A few respondents caution us against undue bias. "Let us not confuse the issues," writes an anonymous reader, who cites human rights violations worldwide that he or she deems equally outrageous or more deplorable than the 1989 killings in Beijing. "This is not at all to justify what happened in Tiananmen Square, but just to help see things in perspective."
Sinologist Geremie Barme of Australian National University also sounds a cautionary note. "Congratulations on your journal," he says. "Very exciting stuff. Hope your journal takes something of a more skeptical view of the literary luminary of China. Have you seen The Gate of Heavenly Peace?This film should give you some food for thought. I think it adds a few much-needed complicating factors to the discussion of Chinese culture." He is the main writer and an associate director of the film.
In response, a student at the University of Toronto, who demonstrated in Hong Kong during the Tiananmen incident, says it is distinctly different from other human rights violations such as ethnic cleansing. "The 1989 killings show that the government can be dangerously self-destructive," she says. "It is like murdering one's own children, regardless of the number of deaths, and destroying China's future."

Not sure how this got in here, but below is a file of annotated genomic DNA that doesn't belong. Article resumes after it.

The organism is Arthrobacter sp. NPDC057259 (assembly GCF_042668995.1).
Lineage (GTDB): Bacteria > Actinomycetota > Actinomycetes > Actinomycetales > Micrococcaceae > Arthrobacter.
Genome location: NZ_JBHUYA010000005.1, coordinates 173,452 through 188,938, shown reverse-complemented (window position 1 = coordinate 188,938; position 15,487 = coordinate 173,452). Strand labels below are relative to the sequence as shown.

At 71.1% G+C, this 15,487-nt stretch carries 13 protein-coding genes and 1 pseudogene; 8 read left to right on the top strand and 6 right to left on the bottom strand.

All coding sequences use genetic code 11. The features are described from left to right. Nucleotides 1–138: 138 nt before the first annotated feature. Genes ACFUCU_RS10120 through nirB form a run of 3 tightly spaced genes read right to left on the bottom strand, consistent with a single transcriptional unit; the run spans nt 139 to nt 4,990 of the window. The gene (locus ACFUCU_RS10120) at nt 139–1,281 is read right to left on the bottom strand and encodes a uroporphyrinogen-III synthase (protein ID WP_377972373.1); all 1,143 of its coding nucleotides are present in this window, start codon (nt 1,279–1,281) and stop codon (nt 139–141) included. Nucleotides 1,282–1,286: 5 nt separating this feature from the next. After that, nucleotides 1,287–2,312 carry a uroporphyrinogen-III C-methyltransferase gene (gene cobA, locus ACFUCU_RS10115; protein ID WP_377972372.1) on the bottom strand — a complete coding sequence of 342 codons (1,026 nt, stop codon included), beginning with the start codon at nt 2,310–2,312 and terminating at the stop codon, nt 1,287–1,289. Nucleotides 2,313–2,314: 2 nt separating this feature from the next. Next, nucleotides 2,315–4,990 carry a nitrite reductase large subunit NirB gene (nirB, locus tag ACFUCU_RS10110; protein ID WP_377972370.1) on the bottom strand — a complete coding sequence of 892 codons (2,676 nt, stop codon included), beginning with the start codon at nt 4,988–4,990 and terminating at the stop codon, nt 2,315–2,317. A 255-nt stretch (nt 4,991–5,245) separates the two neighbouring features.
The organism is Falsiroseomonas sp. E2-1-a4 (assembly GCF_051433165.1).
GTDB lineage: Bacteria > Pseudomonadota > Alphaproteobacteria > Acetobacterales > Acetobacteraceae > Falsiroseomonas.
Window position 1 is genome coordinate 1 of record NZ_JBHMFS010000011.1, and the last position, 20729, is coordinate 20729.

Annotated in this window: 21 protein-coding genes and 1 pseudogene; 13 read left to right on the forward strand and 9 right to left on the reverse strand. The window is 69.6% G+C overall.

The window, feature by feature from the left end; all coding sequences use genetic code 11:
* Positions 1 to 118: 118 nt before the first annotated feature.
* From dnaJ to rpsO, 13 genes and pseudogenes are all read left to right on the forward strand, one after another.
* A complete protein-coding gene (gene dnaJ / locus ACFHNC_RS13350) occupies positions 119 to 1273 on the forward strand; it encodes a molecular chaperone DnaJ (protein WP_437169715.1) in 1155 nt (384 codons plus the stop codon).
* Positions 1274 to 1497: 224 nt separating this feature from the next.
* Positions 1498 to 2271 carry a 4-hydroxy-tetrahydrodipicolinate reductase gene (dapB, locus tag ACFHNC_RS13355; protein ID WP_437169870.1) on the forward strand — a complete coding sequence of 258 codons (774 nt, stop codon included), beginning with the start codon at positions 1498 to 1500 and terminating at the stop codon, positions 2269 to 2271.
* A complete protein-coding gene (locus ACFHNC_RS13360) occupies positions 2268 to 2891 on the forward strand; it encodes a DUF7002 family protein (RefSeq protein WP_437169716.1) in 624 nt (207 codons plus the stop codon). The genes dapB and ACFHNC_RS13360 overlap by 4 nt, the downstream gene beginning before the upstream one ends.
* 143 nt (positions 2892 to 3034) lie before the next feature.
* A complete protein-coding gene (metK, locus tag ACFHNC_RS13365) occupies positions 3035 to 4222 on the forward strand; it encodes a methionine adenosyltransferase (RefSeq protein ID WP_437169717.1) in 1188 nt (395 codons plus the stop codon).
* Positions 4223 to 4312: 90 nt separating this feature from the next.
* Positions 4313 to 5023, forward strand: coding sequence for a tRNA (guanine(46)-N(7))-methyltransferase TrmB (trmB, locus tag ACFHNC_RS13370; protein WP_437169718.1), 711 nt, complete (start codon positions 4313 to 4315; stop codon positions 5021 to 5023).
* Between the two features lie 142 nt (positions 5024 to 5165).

Politics aside, our readers offer comments on the literary and other aspects of the journal. Laurie Kern, a librarian at International Christian School in Hong Kong, says Road to East Asia is "an interesting resource" for her. "I'm glad to have discovered your web page," Kern writes. "I am always on the lookout for Asian literature in English. Thanks for your efforts -- keep up the good work."
At York University, both Professor Marianne Kelly, academic advisor of Founders College, and Professor Patrick Taylor of Caribbean studies have sent words of encouragement. Kelly says, "What great work you're doing on the WEB with your students." Taylor praises the journal as "an excellent class project" and a "creative approach to East Asian literature in English," which is likely to generate lively discussions in the works the students are reading. "I am also impressed at the way this Web page has been constructed," he adds. "It provides a very good forum for the electronic publication of student work. It also provides training in writing, editing, and computers."
Other readers send their compliments on the journal's physical appearance. "Looks great," says James Hynes, who teaches Internet courses at the School of Continuing Studies, University of Toronto. "Impressive," writes Rob Symthe, who monitors a computer lab at the University of Toronto. "The details to the coding of these pages are an excellent example of how to do HTML editing."